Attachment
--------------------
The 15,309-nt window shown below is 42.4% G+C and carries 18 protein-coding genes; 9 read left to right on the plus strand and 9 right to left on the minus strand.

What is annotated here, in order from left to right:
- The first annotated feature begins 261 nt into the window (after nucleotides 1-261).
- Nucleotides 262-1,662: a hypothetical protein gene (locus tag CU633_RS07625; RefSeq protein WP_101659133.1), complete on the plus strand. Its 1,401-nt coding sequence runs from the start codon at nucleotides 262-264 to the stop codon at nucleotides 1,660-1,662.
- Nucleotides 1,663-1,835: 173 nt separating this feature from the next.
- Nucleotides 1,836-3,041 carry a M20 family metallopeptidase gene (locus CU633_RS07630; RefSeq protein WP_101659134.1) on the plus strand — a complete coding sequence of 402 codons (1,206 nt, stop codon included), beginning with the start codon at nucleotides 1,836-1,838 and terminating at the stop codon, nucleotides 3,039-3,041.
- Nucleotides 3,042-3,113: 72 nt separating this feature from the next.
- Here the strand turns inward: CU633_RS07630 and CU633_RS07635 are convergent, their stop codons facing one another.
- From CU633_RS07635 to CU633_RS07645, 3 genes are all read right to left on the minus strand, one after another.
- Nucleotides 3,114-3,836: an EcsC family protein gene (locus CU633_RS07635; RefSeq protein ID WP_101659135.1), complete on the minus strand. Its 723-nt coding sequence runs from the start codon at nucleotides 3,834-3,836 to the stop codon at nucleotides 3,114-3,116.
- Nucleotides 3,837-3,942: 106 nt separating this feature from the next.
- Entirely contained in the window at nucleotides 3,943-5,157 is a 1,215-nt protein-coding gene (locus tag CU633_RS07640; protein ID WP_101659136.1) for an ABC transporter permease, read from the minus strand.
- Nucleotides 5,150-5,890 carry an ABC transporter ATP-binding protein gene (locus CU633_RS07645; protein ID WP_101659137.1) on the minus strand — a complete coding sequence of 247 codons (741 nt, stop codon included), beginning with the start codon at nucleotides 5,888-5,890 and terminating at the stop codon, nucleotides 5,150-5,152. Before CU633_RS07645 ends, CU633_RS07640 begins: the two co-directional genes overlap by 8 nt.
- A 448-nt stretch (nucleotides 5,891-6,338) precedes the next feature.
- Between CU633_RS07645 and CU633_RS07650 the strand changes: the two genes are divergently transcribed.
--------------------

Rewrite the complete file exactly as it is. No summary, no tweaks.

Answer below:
The 15,309-nt window shown below is 42.4% G+C and carries 18 protein-coding genes; 9 read left to right on the plus strand and 9 right to left on the minus strand.

What is annotated here, in order from left to right:
- The first annotated feature begins 261 nt into the window (after nucleotides 1-261).
- Nucleotides 262-1,662: a hypothetical protein gene (locus tag CU633_RS07625; RefSeq protein WP_101659133.1), complete on the plus strand. Its 1,401-nt coding sequence runs from the start codon at nucleotides 262-264 to the stop codon at nucleotides 1,660-1,662.
- Nucleotides 1,663-1,835: 173 nt separating this feature from the next.
- Nucleotides 1,836-3,041 carry a M20 family metallopeptidase gene (locus CU633_RS07630; RefSeq protein WP_101659134.1) on the plus strand — a complete coding sequence of 402 codons (1,206 nt, stop codon included), beginning with the start codon at nucleotides 1,836-1,838 and terminating at the stop codon, nucleotides 3,039-3,041.
- Nucleotides 3,042-3,113: 72 nt separating this feature from the next.
- Here the strand turns inward: CU633_RS07630 and CU633_RS07635 are convergent, their stop codons facing one another.
- From CU633_RS07635 to CU633_RS07645, 3 genes are all read right to left on the minus strand, one after another.
- Nucleotides 3,114-3,836: an EcsC family protein gene (locus CU633_RS07635; RefSeq protein ID WP_101659135.1), complete on the minus strand. Its 723-nt coding sequence runs from the start codon at nucleotides 3,834-3,836 to the stop codon at nucleotides 3,114-3,116.
- Nucleotides 3,837-3,942: 106 nt separating this feature from the next.
- Entirely contained in the window at nucleotides 3,943-5,157 is a 1,215-nt protein-coding gene (locus tag CU633_RS07640; protein ID WP_101659136.1) for an ABC transporter permease, read from the minus strand.
- Nucleotides 5,150-5,890 carry an ABC transporter ATP-binding protein gene (locus CU633_RS07645; protein ID WP_101659137.1) on the minus strand — a complete coding sequence of 247 codons (741 nt, stop codon included), beginning with the start codon at nucleotides 5,888-5,890 and terminating at the stop codon, nucleotides 5,150-5,152. Before CU633_RS07645 ends, CU633_RS07640 begins: the two co-directional genes overlap by 8 nt.
- A 448-nt stretch (nucleotides 5,891-6,338) precedes the next feature.
- Between CU633_RS07645 and CU633_RS07650 the strand changes: the two genes are divergently transcribed.